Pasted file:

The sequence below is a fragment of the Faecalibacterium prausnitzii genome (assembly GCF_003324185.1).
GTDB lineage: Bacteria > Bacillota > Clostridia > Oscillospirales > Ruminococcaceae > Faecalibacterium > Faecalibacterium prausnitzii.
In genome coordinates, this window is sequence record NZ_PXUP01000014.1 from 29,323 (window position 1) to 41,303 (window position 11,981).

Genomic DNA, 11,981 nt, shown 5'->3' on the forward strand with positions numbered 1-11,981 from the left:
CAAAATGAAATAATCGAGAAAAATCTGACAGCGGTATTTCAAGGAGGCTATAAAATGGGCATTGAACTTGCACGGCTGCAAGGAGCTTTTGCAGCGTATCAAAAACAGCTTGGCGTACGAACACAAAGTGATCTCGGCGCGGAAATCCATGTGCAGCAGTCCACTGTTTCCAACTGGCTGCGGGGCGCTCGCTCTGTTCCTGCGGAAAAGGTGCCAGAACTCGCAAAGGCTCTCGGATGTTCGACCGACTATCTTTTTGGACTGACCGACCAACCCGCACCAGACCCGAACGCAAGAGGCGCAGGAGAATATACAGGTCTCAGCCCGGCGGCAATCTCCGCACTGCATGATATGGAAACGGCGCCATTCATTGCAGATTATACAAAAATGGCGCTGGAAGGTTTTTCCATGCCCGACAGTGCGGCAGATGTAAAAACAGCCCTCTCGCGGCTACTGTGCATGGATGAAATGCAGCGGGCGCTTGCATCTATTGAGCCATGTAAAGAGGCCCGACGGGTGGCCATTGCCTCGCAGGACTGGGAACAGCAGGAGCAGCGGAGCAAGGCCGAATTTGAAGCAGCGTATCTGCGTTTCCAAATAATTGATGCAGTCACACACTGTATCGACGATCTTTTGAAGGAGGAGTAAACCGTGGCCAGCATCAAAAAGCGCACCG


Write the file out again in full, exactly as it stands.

The sequence below is a fragment of the Faecalibacterium prausnitzii genome (assembly GCF_003324185.1).
GTDB lineage: Bacteria > Bacillota > Clostridia > Oscillospirales > Ruminococcaceae > Faecalibacterium > Faecalibacterium prausnitzii.
In genome coordinates, this window is sequence record NZ_PXUP01000014.1 from 29,323 (window position 1) to 41,303 (window position 11,981).

Genomic DNA, 11,981 nt, shown 5'->3' on the forward strand with positions numbered 1-11,981 from the left:
CAAAATGAAATAATCGAGAAAAATCTGACAGCGGTATTTCAAGGAGGCTATAAAATGGGCATTGAACTTGCACGGCTGCAAGGAGCTTTTGCAGCGTATCAAAAACAGCTTGGCGTACGAACACAAAGTGATCTCGGCGCGGAAATCCATGTGCAGCAGTCCACTGTTTCCAACTGGCTGCGGGGCGCTCGCTCTGTTCCTGCGGAAAAGGTGCCAGAACTCGCAAAGGCTCTCGGATGTTCGACCGACTATCTTTTTGGACTGACCGACCAACCCGCACCAGACCCGAACGCAAGAGGCGCAGGAGAATATACAGGTCTCAGCCCGGCGGCAATCTCCGCACTGCATGATATGGAAACGGCGCCATTCATTGCAGATTATACAAAAATGGCGCTGGAAGGTTTTTCCATGCCCGACAGTGCGGCAGATGTAAAAACAGCCCTCTCGCGGCTACTGTGCATGGATGAAATGCAGCGGGCGCTTGCATCTATTGAGCCATGTAAAGAGGCCCGACGGGTGGCCATTGCCTCGCAGGACTGGGAACAGCAGGAGCAGCGGAGCAAGGCCGAATTTGAAGCAGCGTATCTGCGTTTCCAAATAATTGATGCAGTCACACACTGTATCGACGATCTTTTGAAGGAGGAGTAAACCGTGGCCAGCATCAAAAAGCGCACCG